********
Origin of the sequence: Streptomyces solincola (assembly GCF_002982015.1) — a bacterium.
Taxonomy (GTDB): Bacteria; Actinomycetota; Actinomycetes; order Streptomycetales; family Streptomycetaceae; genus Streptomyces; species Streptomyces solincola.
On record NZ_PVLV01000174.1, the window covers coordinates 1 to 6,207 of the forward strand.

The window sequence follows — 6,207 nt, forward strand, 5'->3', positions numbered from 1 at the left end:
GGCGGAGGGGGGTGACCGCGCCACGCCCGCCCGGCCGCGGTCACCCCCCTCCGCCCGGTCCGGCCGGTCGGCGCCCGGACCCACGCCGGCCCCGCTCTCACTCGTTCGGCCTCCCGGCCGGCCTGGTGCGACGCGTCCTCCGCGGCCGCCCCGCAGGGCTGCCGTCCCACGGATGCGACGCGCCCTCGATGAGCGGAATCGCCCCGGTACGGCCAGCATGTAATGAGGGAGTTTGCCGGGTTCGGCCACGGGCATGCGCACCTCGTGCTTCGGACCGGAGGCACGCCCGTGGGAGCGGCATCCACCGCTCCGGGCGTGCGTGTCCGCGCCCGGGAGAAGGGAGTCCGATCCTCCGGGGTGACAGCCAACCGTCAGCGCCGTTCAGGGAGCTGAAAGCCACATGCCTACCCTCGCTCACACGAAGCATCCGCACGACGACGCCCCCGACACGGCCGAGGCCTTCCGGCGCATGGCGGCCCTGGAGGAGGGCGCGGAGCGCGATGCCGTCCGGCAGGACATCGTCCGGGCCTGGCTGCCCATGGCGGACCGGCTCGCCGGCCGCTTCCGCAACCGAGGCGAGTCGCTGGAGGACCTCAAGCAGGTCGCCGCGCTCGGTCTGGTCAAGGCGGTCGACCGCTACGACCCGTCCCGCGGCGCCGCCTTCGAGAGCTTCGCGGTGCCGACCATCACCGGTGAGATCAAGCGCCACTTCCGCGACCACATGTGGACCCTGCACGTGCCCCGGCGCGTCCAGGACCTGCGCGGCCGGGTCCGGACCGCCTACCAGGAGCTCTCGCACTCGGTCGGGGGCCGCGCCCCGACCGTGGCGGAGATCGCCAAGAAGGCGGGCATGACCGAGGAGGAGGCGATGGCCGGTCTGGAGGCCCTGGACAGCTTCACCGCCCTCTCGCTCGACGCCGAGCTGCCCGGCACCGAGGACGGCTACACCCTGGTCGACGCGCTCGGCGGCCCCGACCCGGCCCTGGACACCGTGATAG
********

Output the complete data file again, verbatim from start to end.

Origin of the sequence: Streptomyces solincola (assembly GCF_002982015.1) — a bacterium.
Taxonomy (GTDB): Bacteria; Actinomycetota; Actinomycetes; order Streptomycetales; family Streptomycetaceae; genus Streptomyces; species Streptomyces solincola.
On record NZ_PVLV01000174.1, the window covers coordinates 1 to 6,207 of the forward strand.

The window sequence follows — 6,207 nt, forward strand, 5'->3', positions numbered from 1 at the left end:
GGCGGAGGGGGGTGACCGCGCCACGCCCGCCCGGCCGCGGTCACCCCCCTCCGCCCGGTCCGGCCGGTCGGCGCCCGGACCCACGCCGGCCCCGCTCTCACTCGTTCGGCCTCCCGGCCGGCCTGGTGCGACGCGTCCTCCGCGGCCGCCCCGCAGGGCTGCCGTCCCACGGATGCGACGCGCCCTCGATGAGCGGAATCGCCCCGGTACGGCCAGCATGTAATGAGGGAGTTTGCCGGGTTCGGCCACGGGCATGCGCACCTCGTGCTTCGGACCGGAGGCACGCCCGTGGGAGCGGCATCCACCGCTCCGGGCGTGCGTGTCCGCGCCCGGGAGAAGGGAGTCCGATCCTCCGGGGTGACAGCCAACCGTCAGCGCCGTTCAGGGAGCTGAAAGCCACATGCCTACCCTCGCTCACACGAAGCATCCGCACGACGACGCCCCCGACACGGCCGAGGCCTTCCGGCGCATGGCGGCCCTGGAGGAGGGCGCGGAGCGCGATGCCGTCCGGCAGGACATCGTCCGGGCCTGGCTGCCCATGGCGGACCGGCTCGCCGGCCGCTTCCGCAACCGAGGCGAGTCGCTGGAGGACCTCAAGCAGGTCGCCGCGCTCGGTCTGGTCAAGGCGGTCGACCGCTACGACCCGTCCCGCGGCGCCGCCTTCGAGAGCTTCGCGGTGCCGACCATCACCGGTGAGATCAAGCGCCACTTCCGCGACCACATGTGGACCCTGCACGTGCCCCGGCGCGTCCAGGACCTGCGCGGCCGGGTCCGGACCGCCTACCAGGAGCTCTCGCACTCGGTCGGGGGCCGCGCCCCGACCGTGGCGGAGATCGCCAAGAAGGCGGGCATGACCGAGGAGGAGGCGATGGCCGGTCTGGAGGCCCTGGACAGCTTCACCGCCCTCTCGCTCGACGCCGAGCTGCCCGGCACCGAGGACGGCTACACCCTGGTCGACGCGCTCGGCGGCCCCGACCCGGCCCTGGACACCGTGATAG